The ongoing saga created by the Saskatchewan Registered Nurses Association (SRNA), who more than two years ago took action against a fellow registered nurse for her social media critique of the healthcare provided to her dying grandfather, is leaving a wake of moral residue in its path.
When I first learned that the SRNA was going to subject Carolyn Strom to disciplinary proceedings for having shared her feelings about “subpar” end-of-life care online, I was perplexed. They accused her, among other things, of failing to direct her concerns through “appropriate channels”; of “tarnishing reputations” of the employees responsible for her family’s care, and of failing to obtain “all of the relevant facts” before expressing an opinion on her personal Facebook page. When I later learned that Ms. Strom was found guilty of supposedly violating the Canadian Nurses Association Code of Ethics (a document that I have studied, taught, and was consulted to help refresh in 2017), I was dismayed. But these feelings paled in comparison to what I would feel just a few days ago, when I saw a Facebook post by SRNA announcing the most recent judicial decision in this case. The day prior, on April 11th 2018, a Saskatchewan judge had ruled that the courts would not interfere with SRNA’s authority to make the disciplinary decision that it did, which had included a 26000$ penalty.
How could it be that SRNA would take to Facebook – a medium they themselves had deemed an inappropriate “channel” for conversations about controversial nursing topics – to express vindication? I then noticed that some individuals had “liked” this status, themselves employees of SRNA.
And just like that, my previously familiar feelings of confusion and distress morphed into something darker. For the first time ever, rather than merely being upset by the actions of a nursing organization, I felt a twinge of shame in being a nurse.
Nursing has been my greatest love for most of my adult life. I cherish our profession’s values and I take its responsibilities seriously. Every day, I am amazed and inspired by the fierce intellect of the nurses that I am privileged to know. And I know a lot of nurses.
At the same time, I am painfully aware of the dystopian contexts that nurses in the 21st century are working within. Current contexts of nursing practice are simply not set up to facilitate good care. Mandatory overtime, enduring hierarchical relationships with medicine, misuse of healthcare resources, and continuous under-recognition of nurses’ agency are just some of the forces that conspire against our abilities to do right by our patients.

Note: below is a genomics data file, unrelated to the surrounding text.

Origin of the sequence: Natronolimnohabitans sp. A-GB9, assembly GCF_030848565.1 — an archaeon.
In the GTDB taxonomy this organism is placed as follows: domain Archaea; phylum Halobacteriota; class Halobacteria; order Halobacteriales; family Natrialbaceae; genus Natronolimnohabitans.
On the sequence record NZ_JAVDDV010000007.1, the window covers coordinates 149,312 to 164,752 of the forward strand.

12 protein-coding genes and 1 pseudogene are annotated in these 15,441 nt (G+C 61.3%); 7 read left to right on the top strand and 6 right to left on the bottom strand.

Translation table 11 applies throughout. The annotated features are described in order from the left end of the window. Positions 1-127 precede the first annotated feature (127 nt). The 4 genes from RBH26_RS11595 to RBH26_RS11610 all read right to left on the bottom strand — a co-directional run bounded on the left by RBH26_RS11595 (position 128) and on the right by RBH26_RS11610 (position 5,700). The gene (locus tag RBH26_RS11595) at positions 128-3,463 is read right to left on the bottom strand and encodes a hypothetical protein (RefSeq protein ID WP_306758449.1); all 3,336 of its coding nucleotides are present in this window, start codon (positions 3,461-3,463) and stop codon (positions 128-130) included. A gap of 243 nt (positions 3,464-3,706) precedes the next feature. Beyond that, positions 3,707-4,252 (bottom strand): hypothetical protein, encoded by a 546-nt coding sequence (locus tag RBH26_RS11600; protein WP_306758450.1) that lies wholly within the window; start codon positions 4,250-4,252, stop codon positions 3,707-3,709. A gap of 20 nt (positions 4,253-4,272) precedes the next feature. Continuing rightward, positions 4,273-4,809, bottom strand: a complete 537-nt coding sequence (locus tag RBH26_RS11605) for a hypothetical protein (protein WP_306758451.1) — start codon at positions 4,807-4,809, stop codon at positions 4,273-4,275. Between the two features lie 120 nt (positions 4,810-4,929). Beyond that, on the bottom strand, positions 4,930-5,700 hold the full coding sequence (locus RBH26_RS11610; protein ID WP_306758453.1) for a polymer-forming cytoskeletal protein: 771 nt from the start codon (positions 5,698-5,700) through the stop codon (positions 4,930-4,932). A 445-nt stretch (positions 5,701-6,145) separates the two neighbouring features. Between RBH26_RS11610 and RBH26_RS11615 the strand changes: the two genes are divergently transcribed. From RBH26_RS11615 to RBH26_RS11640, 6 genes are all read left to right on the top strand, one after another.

And yet, I have never once faltered in my hope for our profession. I take pride in a belief that while nurses occupy many different roles – direct care, leadership, education, research, professional associations, unions, and regulation – we all share a common commitment to a core set of values and corresponding responsibilities. These are what define our collective identity.
My understanding of nursing identity, however, assumes the following:
- Nurses value the subjective perspectives that patients and families have about their own experiences of health and of care. When a family member expresses concern about the care that a loved one is receiving, nurses engage with them to deepen understanding about what is at stake, and what might be done to help. Nurses do not respond by defensively demanding that families “obtain all of the relevant facts”.
- Nurses appreciate the obvious flaws and shortcomings of our health system, particularly regarding end-of-life care. When someone expresses dissatisfaction with the “subpar” end-of-life care being delivered in a particular circumstance, nurses recognize the plausibility of this interpretation. Nurses are aware that while great efforts have been made in recent decades to improve palliative care in this country, there is still so much that needs to change.
- Nurses value each other. They understand that their “professional” identities as registered nurses are so tightly wound together with their “personal” identities as human beings, that it is impossible to fully separate the two. When a colleague expresses distress – through social media or otherwise – nurses offer support, not punishment.
In his April 11th court decision, Justice Currie reminds us that when a nursing disciplinary committee exercises its power to examine the conduct of a fellow registered nurse, they do so by considering the rules that apply to all registered nurses, “including themselves”.
Carolyn Strom, as a grieving grand-daughter upset with the care being given to her family by a healthcare facility for which she did not work, was in every sense of the word a member of the public that the SRNA is mandated to protect. They did not protect her. Instead, they dismissed her perspective concerning her loved one’s care; they ignored the wider issues at stake about quality end-of-life care in Canadian healthcare; and they wielded their authority as a weapon.
Self-regulation is a privilege that is earned by keeping the public’s trust. It is also the primary mechanism by which we enjoy self-governance and professional autonomy. But if the nurses entrusted to work at SRNA have lost touch with the ethical spirit of our profession, then Saskatchewan nursing will have forgotten its self in self-regulation. This loss of identity harms our profession, in a way far more serious than any damage conceivably caused by the personal Facebook musings of Carolyn Strom.
David Kenneth Wright, RN, PhD, CHPCN(C) is an Assistant Professor of Nursing at the University of Ottawa, a specialist palliative care nurse, and a nursing ethics researcher and educator. He is also a collaborator of the Nursing Observatory, a group engaged in critical analysis of issues pertaining to the nursing profession in Canada.
 Strom v Saskatchewan Registered Nurses Association 2018 SKQB 110 at para 35